Nomadic and Working: Part I

August 9, 2014

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This week marks the first of my attempts to stay nomadic while working a full-time job. Now, I should clarify that my situation is unique: I have a job that requires traveling all over the Bay and covers hotels once or twice a month for longer stints. Nevertheless, the fact that I have to consider such a position is a little depressing. And it comes down to not having a self-sufficient salary.

What does that term mean to me? Ideally, I would think everyone who works a full-time job in the US would be able to afford a place to live alone, enough for a healthy diet, insurance, and a little cash in the bank. The basics. I’m a little torn on whether this standard should include a car, because I endorse public transportation. However, it should come as no surprise to anyone that in the US, the minimum wage is not a self-sufficient salary. Nor is a wage significantly higher than the minimum for most major cities.

I don’t really want to plaster my salary and working hours all over the Internet, but sufficed to say, I don’t make enough to live comfortably in San Francisco. I can choose to live with roommates without a car and eat well with the proper insurance, or I can get my own place and go into debt with car payments, placing all food on my credit card and waiting for the debt collectors to come. There is no alternative when studios and one bedrooms start at around $2000/month.

And so, I have to rely on my greatest asset to get ahead: my ability to travel. It’s more than simply having the means to book a plane ticket and work abroad, rather learning to cope in a different environment day after day. For someone living in another country, this shouldn’t be a shock. However, the challenge will be to attempt to live like a traveler in the US.

From Thursday, I’m in Sacramento on a work trip. I Couchsurfed in Davis to allow myself an extra hotel night on the company’s dime. In a few days, I’ll be leaving for Canada for a week. And this trip is telling in and of itself: many people, even seasoned travelers, pay rent on their place at home while they’re not using it. Of course, Airbnb and Craigslist have allowed them to rent out rooms and entire apartments, but when this option isn’t available, they have to suck it up and keep leasing an empty room.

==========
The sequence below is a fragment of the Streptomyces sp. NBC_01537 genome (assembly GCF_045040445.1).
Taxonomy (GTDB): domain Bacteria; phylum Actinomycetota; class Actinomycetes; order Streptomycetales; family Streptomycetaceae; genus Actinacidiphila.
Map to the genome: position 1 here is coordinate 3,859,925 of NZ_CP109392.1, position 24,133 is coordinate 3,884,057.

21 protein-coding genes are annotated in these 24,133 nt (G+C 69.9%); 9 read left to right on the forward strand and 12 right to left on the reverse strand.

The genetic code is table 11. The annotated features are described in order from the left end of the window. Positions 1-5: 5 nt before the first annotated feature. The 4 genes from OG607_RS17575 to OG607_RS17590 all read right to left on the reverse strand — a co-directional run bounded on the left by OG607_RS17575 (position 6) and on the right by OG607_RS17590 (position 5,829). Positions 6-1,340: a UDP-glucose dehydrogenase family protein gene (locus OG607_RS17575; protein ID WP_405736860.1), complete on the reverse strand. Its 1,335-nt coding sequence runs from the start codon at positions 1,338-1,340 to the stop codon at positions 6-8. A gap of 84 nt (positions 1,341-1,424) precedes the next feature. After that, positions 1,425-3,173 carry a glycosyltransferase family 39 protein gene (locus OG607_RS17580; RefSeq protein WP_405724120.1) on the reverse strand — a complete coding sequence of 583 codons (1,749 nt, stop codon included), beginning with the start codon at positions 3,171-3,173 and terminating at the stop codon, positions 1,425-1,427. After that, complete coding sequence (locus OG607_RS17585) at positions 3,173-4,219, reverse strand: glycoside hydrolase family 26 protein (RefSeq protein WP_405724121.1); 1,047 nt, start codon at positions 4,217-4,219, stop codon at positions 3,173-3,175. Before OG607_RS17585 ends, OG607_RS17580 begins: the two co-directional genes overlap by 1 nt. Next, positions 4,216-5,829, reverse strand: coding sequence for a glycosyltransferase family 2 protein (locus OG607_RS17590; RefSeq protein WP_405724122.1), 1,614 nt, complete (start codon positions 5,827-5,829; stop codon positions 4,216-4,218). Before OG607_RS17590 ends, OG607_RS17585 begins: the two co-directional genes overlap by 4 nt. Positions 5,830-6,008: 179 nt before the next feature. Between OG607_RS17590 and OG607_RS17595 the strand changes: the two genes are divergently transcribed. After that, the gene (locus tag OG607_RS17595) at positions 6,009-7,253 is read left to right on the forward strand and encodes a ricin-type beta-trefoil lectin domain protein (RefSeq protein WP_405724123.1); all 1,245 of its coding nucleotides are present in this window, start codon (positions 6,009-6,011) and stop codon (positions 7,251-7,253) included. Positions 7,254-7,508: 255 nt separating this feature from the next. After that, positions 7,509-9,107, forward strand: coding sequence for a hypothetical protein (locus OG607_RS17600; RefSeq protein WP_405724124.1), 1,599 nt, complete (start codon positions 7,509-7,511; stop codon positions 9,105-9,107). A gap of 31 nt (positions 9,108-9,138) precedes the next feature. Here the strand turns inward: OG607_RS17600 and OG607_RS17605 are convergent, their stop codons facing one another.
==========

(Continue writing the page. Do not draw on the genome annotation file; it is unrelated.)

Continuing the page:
Let me be frank: rent is a disgusting aspect of adult life for this very reason. If we could pay only for the time we’re home, debt would practically be eliminated. Naturally, this isn’t going to happen, but I refuse to participate when it’s such a flagrant waste of money like being away on vacation, stability be damned. When I didn’t have a place lined up at the beginning of August and I knew I’d be in Canada for a chunk of the month, it never occurred to me to put cash down on a temporary place for four weeks; I’d rather surf friends’ couches and rely on hostel dorms.

Unfortunately, even hostels aren’t money savers, at least in California. Dorm rooms in San Francisco are about $40/night (usually more), meaning an average monthly rent of $1200. For that price, you wouldn’t be able to get your own place, but you’d definitely have a room in any part of the city. As such, the only way I can save money is to surf couches and rely on company sponsored trips. Nothing else works financially.

Although I am capable of supporting this kind of lifestyle practically indefinitely, it’s starting to wear a little thin. The whole point in coming back to the US was to try and achieve a little stability. If I can’t even do that working full time, there may be little purpose in staying.

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